Scientific research in SECLI-FIRM explored a variety of approaches for extracting the most signal from the forecast for each case study. Approaches range from tailored downscaling, to the use of weather regimes, to the exploitation of large-scale climatic drivers (such as the North Atlantic Oscillation) to the tuning of multi-model combinations, including by means of machine learning models. Aside from having extensively documented these results in public project reports, several of these have been, or are being, published in journals such as the MDPI Climate Special Issue "Seasonal Forecasting Climate Services for the Energy Industry".

Some of the conclusions from this work are:
• The optimal selection of models is different depending on the region/phenomenon. However, by using independence information it is possible to reduce the number of models and data to produce the optimized forecasts.
• Downscaling is one of the most requested features of seasonal forecasts. To get local forecasts is best to downscale the large scale of the dynamical model rather the local features. Clearly, availability of observations is key to optimising local forecasts
• More advanced post-processing methods (e.g. using non-linear statistical models) generally require more data / statistics than the historical records typically available
• "Classic" daily weather types aren't very useful for seasonal forecasts (due to a lack of skill - they often work in "perfect forecast" conditions). However, a more tailored approach was shown to be useful
• The average skill of weather regimes forecast is not good enough to improve the downscaling in general. But in case of good predictability (window of opportunity), it improves its quality for wind and precipitation in mountainous areas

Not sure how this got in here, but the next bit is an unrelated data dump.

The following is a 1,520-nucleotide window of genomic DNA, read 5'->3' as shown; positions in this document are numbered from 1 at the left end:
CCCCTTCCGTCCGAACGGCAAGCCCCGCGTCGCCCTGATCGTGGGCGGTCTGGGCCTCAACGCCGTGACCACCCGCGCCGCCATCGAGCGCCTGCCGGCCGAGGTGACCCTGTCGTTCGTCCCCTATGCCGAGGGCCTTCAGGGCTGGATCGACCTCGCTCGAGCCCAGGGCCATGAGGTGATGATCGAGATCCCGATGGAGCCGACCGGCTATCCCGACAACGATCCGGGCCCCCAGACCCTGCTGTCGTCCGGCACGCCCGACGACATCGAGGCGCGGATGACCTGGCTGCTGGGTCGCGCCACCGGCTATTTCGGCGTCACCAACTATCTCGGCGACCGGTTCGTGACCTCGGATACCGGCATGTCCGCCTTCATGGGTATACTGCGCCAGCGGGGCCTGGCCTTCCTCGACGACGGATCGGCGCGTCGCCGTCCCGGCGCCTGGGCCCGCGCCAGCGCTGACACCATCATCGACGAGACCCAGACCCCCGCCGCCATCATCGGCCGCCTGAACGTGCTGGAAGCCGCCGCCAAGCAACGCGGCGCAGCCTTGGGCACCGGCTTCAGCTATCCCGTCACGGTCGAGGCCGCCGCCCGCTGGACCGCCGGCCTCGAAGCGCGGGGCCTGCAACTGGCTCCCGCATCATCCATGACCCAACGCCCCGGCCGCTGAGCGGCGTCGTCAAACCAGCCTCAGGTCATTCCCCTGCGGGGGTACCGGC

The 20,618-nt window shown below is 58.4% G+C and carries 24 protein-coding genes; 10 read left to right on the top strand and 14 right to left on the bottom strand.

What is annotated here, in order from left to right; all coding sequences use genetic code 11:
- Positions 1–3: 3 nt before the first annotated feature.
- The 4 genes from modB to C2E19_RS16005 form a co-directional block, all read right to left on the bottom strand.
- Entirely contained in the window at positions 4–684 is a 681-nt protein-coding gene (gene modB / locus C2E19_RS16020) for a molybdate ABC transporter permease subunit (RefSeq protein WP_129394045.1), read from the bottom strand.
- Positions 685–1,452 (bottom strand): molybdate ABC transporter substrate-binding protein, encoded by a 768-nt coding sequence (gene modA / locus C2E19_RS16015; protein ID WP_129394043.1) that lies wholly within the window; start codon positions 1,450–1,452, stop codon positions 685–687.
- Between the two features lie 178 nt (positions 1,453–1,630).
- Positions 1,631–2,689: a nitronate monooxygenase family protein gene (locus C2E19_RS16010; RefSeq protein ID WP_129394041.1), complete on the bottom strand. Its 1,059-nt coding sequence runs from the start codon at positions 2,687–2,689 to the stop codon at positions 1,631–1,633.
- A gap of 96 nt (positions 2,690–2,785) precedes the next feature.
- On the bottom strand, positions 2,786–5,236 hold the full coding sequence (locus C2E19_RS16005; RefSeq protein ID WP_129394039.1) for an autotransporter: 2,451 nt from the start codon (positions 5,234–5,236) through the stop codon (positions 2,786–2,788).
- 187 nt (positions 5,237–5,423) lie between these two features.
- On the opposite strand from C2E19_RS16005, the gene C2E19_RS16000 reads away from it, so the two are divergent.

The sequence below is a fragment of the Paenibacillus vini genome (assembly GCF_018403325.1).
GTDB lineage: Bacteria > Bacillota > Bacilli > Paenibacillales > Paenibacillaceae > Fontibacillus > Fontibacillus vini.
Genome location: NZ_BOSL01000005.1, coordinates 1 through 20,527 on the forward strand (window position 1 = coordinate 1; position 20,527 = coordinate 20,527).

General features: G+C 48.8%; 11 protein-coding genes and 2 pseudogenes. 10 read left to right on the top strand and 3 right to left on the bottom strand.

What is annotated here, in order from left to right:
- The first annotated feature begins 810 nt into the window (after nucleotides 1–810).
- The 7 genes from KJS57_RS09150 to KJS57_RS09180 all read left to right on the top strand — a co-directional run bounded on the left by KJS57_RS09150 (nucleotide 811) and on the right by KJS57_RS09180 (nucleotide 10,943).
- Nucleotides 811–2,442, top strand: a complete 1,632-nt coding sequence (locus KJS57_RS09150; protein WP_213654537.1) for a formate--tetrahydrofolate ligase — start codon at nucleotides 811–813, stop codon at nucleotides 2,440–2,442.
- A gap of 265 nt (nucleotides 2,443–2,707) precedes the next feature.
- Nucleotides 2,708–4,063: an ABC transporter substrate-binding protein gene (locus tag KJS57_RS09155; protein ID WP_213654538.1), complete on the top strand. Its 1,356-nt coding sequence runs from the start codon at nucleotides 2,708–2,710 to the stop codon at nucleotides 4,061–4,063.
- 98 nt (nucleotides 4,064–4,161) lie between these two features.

The co-development of the individual Case Studies into trial climate services is another key learning of SECLI-FIRM towards the development of the services, including early conversations through to the presentation of the forecasts in forms useful to the users, to the write up of deliverables. The use of diverse approaches to communicating the seasonal forecasts, from the sharing of plots with a commentary to online visualisation tools (e.g. Teal, is a strength of the SECLI-FIRM trial climate services.

SECLI-FIRM has shown how tailoring seasonal forecasts to specific case studies can enhance its predictive power. Crucially, the interaction, or co-production, at the core of SECLI-FIRM activities, have given users sufficient confidence in the benefit of using seasonal forecasts, particularly as a long-term strategy, as in the case of ENEL.
Some of the realized and expected SECLI-FIRM impact include:
• Strong advances in the two-way interaction (science-industry), which is critical in co-production; industry Case Study users gained strong insights into how seasonal forecasts can become an integratal part of their decision-making process;
• Development of a variety of advanced seasonal forecast processing, which are already utilised in practice (e.g. multi-model combination for Teal climate service), or are object of further investigations (e.g. exploration of novel approaches based on weather patterns using SECLI-FIRM results as a benchmark).
• Commercial exploitation of trial climate service Teal, including some of the scientific results about the use of seasonal forecasting as well as co-development learnings, via the establishment of a start-up company, Inside Climate Service srl
• Strong participation in the SECLI-FIRM Summer School, with overwhelming positive feedback from students, and buy in from several non-partner organisations as well as consistent users’ interest in SECLI-FIRM run webinars, stakeholder workshop, final conference.
Map showing the SECLI-FIRM case studies
SECLI-FIRM project work package overview description